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SG-W:/ Fwd: [migreens] How to Combat Derelict Urban Housing



This letter may not apply to much of Washtenaw County, but I'm hoping
that the thinking it demonstrates might spark some ideas of similarly
innovative approaches to sticky issues like farmland preservation or
affordable housing. Give it a read and put on your thinking caps.

Steve

---------------- Begin Forwarded Message ----------------
Date:        03/10  3:39 PM
Received:    03/11  8:17 AM
From:        John Gear, jmgear@ameritech.net
Reply-To:    migreens@yahoogroups.com

I just sent this into the Lansing State Journal in response to the
article
in today's paper about the city's struggle to deal with derelict
houses.  (Which seems likely to take us in the direction of Detroit's
worst
areas of disinvestment rather than towards any kind of renewal.)

===========
 Christine MacDonald's good article on Lansing's many derelict houses
(Mar.
10, "Fix it or flatten it") suggests how ineffective our current
approach
to preserving and maintaining Lansing's housing stock is.  Our top-down,

red-tape intensive "system" for dealing with derelict houses is really
"Don't spend an ounce on prevention, wait until it requires pounds to
cure
if it's still curable at all."  And the "cure" -- destroying housing --
is
the urban equivalent of blood-letting, as harmful as the disease.

 Decaying housing, declining population, budget shortfalls and
struggling
schools are social cancers.  Each one spreads through the body politic
and
triggers the others. Do physicians treating cancer wait for tumors to
spread throughout the body to respond?  That's how we treat decaying
housing.  Rather than acting promptly we wait until repairs cost half of

the house's value and it's in terminal condition.

 What we must do is shift from a reactive and bureaucratically-managed
system (letting housing stock decay before instituting expensive and
painfully slow city intervention) to a proactive system that creates
market
incentives for arresting further decay.  We must ensure that owners
either
restore substandard houses promptly or sell them to someone who will.

 That means reversing the payoffs (lower taxes) that reward owners for
letting rentals decay.  Basically, we need to make it more profitable to

keep a house in productive use than to let it become or remain derelict.

 How?  Charge rental property owners an escalating monthly fee whenever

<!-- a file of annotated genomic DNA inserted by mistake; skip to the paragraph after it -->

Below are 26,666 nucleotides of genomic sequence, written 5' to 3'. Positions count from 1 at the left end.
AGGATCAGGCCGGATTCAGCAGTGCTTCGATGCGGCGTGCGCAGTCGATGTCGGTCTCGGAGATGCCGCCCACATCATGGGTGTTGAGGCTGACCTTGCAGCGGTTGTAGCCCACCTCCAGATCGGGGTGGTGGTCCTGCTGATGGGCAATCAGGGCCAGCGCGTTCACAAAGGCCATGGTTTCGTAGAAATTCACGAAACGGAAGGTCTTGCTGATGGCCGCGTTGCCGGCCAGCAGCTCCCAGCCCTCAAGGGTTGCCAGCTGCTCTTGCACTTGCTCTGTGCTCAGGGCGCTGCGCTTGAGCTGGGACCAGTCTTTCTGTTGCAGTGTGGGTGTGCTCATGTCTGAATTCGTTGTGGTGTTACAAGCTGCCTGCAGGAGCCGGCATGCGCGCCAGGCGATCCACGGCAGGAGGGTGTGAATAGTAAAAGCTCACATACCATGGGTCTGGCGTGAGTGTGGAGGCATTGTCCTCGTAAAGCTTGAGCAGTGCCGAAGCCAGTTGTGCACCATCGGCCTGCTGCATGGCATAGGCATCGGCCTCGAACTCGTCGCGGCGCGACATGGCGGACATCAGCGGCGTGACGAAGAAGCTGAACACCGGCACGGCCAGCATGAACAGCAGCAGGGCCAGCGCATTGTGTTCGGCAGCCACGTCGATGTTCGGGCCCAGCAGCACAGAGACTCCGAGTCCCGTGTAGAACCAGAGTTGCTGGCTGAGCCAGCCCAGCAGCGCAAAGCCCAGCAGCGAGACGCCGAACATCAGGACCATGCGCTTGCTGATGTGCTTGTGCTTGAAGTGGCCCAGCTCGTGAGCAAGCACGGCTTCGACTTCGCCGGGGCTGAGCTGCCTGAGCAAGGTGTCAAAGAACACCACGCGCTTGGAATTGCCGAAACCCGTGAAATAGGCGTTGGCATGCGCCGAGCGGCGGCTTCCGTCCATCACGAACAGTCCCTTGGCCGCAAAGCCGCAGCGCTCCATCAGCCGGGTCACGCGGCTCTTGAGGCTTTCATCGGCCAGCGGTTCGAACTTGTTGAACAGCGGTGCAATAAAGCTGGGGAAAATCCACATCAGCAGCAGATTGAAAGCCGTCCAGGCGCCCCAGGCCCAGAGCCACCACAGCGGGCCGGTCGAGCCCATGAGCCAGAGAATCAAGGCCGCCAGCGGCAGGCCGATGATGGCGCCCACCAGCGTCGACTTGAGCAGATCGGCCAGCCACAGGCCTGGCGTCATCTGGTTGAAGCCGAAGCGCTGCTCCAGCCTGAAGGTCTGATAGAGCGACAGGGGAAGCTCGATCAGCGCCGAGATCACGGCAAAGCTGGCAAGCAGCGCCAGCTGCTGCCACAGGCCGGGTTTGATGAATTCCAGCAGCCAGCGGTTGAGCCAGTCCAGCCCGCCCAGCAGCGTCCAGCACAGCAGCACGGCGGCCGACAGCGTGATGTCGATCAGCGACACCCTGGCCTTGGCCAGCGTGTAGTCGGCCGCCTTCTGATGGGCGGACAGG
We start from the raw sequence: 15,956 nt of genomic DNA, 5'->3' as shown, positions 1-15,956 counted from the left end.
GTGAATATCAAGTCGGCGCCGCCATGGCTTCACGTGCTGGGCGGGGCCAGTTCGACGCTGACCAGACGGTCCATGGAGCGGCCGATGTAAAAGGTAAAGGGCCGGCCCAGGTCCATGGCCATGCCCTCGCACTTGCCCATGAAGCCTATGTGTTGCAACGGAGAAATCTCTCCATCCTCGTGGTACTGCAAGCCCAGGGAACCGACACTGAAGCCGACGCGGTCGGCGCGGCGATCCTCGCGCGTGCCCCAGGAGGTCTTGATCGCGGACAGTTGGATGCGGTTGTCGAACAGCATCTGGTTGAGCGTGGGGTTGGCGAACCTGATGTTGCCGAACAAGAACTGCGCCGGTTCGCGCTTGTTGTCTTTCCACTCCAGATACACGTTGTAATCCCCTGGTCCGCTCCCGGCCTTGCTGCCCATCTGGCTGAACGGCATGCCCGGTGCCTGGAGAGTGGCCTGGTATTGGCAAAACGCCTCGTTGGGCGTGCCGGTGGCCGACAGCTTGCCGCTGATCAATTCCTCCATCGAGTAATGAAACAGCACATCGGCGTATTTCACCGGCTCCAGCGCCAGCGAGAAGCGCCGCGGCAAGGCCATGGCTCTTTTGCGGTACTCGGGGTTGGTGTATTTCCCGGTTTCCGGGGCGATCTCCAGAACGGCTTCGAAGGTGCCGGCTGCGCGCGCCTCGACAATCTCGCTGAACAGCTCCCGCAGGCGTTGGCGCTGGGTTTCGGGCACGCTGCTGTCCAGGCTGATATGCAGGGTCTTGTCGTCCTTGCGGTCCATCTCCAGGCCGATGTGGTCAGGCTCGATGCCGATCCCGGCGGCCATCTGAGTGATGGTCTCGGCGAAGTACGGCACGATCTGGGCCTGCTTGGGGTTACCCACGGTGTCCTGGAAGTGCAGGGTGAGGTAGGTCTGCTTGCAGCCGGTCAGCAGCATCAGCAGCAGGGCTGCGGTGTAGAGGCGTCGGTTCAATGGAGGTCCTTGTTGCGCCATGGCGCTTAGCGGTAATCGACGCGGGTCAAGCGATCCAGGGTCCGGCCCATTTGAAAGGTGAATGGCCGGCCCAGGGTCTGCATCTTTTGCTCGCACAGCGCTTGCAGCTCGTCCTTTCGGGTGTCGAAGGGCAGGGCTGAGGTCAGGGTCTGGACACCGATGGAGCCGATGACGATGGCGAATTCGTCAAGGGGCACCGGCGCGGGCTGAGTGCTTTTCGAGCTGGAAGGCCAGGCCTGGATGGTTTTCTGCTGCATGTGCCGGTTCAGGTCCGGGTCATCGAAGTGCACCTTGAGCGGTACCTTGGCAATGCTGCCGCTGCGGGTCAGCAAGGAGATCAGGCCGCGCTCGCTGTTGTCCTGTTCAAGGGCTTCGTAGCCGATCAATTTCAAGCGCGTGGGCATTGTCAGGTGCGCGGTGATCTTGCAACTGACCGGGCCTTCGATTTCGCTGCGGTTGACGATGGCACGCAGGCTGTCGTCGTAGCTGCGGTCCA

a
rental unit not under active restoration is vacant for more than 45
days.
Charge $100 after 45 days, $200 after another 30 days, $400 after the
next
30 days, $800 after the next, and $1000 for every 30 days of vacancy
thereafter.  Attach a lien to the property so that it is satisfied when
the
property is sold.

 That way, instead of rewarding a property owner with lower property
taxes
as the value of a house declines, we create a real incentive for the
owner
to fix the house and put it back into service or sell it to someone who
will quickly, before renovation costs skyrocket.

 Put all the fees into a Housing Renewal Fund, which is then lent out at
no
interest to help residents buy, restore and occupy derelict houses,
turning
eyesores into owner-occupied home.  Investors could also borrow at below

market rates to fund renovations or demolish and rebuild on the same
site.

 It's an aggressive plan.  But we have an aggressive cancer and our
current
treatment is little more than aspirin administered much too late.  We
have
built-in incentives to allow housing to decay and a system that is both
slow to respond and irrational to boot since it destroys houses that
could
have been saved if we acted sooner.

 Innocent neighbors suffer from blighted homes nearby -- while those
owners
are rewarded with lower taxes as they drive property values down.  This
is
madness.  And it helps explain why Lansing suffers declining population,

higher taxes for stagnant services and struggling schools.

   It's time to break that cycle. It's time to stop hoping a
bureaucratic
process can address substandard housing effectively and to start using
market incentives to prevent problems in the first place.  When we use
the
market to encourage decent housing and penalize the substandard stuff,
we'll get more decent housing.  The only question is "What are we
waiting for?"

=  =  =
John Gear is a Lansing resident and has applied to serve on the Lansing
Planning Board.


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